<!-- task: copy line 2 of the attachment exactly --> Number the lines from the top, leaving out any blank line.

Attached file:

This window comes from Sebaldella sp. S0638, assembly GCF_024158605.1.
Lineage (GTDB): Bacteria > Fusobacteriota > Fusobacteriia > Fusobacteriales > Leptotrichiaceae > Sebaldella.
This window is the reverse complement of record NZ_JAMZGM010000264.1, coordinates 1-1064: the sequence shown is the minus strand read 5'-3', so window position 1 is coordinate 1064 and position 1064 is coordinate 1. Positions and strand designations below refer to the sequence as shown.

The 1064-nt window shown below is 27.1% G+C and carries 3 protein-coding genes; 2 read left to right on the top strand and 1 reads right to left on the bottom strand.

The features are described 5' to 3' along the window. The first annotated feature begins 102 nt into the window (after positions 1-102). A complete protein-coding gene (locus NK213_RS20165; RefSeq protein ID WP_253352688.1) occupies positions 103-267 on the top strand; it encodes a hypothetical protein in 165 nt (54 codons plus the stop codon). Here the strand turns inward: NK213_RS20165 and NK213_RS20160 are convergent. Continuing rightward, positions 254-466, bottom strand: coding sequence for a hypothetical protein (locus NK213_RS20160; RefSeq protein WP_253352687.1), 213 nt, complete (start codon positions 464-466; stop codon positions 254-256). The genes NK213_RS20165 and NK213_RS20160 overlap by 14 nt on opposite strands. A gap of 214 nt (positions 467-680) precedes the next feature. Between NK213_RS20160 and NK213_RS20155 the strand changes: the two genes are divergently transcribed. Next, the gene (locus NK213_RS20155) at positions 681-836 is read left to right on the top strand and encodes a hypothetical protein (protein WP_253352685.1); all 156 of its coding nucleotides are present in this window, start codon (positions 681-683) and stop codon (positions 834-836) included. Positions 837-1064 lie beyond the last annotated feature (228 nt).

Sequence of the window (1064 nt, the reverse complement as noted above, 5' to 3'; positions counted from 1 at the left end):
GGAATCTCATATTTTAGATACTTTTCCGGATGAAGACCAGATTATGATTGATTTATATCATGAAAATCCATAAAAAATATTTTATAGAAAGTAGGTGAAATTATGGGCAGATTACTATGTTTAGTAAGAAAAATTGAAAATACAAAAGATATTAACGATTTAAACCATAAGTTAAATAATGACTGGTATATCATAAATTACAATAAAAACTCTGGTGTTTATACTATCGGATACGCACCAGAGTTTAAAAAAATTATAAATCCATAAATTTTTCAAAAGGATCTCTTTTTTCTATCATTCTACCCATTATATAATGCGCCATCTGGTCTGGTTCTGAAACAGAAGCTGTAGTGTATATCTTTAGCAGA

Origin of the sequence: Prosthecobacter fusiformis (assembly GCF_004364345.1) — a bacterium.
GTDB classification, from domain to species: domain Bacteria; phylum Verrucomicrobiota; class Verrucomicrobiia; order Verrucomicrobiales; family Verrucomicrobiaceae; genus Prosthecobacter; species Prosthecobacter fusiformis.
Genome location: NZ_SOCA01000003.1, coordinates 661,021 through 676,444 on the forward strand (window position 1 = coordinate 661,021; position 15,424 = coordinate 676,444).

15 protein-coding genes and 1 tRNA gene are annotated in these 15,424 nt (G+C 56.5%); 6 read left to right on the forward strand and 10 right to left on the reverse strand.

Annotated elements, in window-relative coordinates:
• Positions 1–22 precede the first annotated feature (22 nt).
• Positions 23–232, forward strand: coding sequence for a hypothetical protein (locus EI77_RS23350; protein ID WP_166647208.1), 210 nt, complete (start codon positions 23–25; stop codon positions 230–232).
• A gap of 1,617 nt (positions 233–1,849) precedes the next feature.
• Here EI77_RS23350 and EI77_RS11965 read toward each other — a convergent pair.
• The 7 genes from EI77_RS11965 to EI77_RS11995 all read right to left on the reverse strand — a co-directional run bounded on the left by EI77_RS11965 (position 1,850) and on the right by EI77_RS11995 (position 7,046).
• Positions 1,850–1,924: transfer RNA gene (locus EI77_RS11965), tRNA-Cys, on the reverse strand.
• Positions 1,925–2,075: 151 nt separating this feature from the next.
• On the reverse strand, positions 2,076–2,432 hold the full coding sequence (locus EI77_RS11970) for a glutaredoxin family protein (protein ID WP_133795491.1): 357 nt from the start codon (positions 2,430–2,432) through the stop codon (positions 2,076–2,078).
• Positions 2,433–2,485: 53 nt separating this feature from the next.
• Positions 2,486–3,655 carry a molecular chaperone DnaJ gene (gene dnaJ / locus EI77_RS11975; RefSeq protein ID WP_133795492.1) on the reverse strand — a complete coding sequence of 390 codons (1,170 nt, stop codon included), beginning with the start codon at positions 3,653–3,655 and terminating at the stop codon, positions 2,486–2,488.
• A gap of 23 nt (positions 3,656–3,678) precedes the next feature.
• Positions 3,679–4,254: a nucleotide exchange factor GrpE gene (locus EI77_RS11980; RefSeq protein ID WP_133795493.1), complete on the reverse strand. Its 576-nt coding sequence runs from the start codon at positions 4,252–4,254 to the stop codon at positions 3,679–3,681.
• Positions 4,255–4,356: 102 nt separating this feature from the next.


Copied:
Lineage (GTDB): Bacteria > Fusobacteriota > Fusobacteriia > Fusobacteriales > Leptotrichiaceae > Sebaldella.